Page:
The team then gave the body to a local collaborator to dispose of, meaning that the Saudis do not know where it ended up, the official said.
All 15 members of the team had been identified by name by the Turks, and Turkish newspapers had published their photographs. The New York Times established that most of them were employed by the Saudi military or security services and that at least four had traveled with the crown prince as part of his security detail.
The Turks had said the body had been disassembled with a bone saw by an autopsy specialist flown in specifically for that purpose and probably carried out of the consulate in large suitcases.
Turkish investigators were searching a forest and a farmhouse this week for traces of Mr. Khashoggi’s remains but did not announce their findings.
The reports of Mr. Khashoggi’s killing have shaken members of the Saudi royal family, many of whom were angry about Crown Prince Mohammed’s swift rise over the past three years. Some wondered if the scandal could lead his father, King Salman, to replace him with another prince not tarnished by the case.
But instead, the king named Crown Prince Mohammed as head of a committee to restructure the kingdom’s intelligence agency.
People with knowledge of the Saudi plans had told The Times on Thursday that the kingdom was planning to blame the operation on General Assiri, the deputy intelligence director. The people said the kingdom would portray the operation as carried out by rogue actors who did not have orders from the top and who had set out to interrogate and kidnap Mr. Khashoggi but ended up killing him, perhaps accidentally.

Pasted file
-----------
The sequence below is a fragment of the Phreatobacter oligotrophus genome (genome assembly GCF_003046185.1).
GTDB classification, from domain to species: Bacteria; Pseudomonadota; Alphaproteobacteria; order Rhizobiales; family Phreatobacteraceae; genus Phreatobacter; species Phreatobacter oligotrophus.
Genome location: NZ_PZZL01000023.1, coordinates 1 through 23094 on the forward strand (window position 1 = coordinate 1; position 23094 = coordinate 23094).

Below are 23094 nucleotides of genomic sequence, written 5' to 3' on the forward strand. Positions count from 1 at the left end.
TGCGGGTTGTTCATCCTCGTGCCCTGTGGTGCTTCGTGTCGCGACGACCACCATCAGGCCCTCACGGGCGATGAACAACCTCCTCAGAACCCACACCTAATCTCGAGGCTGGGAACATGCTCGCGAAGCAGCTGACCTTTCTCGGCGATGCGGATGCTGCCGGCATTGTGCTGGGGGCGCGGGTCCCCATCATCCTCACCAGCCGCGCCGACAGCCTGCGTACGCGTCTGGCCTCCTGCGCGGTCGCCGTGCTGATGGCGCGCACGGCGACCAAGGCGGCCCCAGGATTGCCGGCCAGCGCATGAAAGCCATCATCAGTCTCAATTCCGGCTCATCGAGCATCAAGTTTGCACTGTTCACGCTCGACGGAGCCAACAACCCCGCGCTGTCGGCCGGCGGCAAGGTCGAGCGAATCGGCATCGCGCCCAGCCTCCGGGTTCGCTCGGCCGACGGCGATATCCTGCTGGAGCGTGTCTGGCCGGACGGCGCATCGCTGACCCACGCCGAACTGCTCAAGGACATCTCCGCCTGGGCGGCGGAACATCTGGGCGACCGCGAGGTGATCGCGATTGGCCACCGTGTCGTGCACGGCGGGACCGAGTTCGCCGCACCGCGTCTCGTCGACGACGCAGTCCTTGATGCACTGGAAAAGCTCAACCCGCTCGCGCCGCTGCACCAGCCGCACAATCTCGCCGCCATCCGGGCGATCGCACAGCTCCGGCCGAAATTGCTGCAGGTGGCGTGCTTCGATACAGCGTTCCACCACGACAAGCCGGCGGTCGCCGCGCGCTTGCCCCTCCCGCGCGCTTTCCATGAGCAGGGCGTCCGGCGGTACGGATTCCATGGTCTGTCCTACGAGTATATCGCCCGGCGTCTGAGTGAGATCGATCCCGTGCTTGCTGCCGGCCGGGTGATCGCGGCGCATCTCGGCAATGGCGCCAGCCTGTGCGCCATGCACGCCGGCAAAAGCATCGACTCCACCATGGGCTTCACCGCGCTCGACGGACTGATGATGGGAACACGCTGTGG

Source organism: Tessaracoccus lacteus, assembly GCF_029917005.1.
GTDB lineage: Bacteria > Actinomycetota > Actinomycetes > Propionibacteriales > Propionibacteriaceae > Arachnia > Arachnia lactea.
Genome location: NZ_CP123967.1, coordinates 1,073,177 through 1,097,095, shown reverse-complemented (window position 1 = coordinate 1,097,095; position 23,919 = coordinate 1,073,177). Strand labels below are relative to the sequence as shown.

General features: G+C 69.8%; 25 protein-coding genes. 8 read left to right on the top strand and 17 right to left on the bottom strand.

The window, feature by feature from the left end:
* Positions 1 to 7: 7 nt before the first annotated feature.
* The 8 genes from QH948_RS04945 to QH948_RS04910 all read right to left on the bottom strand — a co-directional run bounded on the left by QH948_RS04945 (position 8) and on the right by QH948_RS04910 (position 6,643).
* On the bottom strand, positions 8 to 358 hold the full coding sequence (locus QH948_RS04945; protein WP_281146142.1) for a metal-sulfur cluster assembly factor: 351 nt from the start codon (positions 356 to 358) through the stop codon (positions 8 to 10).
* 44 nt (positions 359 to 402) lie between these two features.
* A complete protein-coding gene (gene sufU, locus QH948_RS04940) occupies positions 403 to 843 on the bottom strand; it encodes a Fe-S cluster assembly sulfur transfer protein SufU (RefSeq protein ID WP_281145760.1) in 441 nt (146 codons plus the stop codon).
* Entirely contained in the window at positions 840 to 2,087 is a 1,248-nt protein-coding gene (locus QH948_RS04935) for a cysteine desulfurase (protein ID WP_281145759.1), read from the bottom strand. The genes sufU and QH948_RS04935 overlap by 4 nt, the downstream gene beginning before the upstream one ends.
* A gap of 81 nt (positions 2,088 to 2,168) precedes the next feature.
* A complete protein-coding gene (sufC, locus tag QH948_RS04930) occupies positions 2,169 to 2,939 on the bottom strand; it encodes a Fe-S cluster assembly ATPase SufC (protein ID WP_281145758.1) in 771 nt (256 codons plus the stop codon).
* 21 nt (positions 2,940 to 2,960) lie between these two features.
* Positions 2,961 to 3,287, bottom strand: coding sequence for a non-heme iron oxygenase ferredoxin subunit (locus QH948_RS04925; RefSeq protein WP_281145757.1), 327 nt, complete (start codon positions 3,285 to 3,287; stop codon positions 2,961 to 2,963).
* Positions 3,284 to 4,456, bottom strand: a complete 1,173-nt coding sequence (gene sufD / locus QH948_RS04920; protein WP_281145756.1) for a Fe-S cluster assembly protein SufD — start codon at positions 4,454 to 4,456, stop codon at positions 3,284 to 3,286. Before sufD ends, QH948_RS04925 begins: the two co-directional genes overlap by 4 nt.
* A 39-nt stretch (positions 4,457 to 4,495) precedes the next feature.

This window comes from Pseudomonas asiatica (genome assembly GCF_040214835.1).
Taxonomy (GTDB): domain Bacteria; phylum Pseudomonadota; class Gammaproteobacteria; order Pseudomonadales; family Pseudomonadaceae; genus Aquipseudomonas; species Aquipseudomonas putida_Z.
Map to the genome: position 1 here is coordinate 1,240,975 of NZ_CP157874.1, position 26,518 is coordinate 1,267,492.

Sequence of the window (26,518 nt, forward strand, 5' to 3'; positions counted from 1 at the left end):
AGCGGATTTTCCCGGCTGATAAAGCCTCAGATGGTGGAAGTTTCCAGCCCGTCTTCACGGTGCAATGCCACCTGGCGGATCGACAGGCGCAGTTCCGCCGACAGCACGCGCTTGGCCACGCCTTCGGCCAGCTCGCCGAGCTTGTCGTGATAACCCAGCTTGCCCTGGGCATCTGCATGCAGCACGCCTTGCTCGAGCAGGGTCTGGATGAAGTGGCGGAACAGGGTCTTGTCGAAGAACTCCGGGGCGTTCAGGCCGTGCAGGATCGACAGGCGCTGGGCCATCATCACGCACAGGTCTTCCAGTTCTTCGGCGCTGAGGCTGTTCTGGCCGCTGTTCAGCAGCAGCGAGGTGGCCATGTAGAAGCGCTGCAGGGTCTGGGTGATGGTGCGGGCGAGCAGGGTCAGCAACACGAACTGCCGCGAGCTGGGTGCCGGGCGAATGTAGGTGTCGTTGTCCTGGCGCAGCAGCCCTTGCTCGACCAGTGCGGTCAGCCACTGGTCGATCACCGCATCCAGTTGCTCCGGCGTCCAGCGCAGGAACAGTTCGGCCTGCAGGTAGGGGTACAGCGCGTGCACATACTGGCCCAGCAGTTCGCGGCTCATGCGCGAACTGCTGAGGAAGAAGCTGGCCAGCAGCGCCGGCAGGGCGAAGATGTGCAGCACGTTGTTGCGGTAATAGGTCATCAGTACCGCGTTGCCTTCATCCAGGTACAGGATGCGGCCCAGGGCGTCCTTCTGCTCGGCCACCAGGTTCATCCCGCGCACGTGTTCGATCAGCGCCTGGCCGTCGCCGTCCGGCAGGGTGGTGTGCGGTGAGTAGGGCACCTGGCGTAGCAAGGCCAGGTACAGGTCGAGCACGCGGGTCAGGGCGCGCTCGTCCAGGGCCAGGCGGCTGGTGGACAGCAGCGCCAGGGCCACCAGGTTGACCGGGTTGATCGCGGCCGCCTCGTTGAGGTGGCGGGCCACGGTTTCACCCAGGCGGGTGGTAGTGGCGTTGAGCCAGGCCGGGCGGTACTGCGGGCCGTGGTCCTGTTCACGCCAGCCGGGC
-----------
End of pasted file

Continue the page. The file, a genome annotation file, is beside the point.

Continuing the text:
The dismissal of Mr. Qahtani, considered a close aide to Crown Prince Mohammed, stood out because he is plays no public role in security or intelligence. He is in charge of media and communications for the crown prince, and often leads aggressive online attacks against critics of the kingdom.
The Saudi official said Mr. Qahtani had been fired because he had known about the operation and had contributed to an aggressive environment that allowed it to turn violent. While dismissed as an adviser to the royal court, Mr. Qahtani kept his job as head of a cybersecurity organization.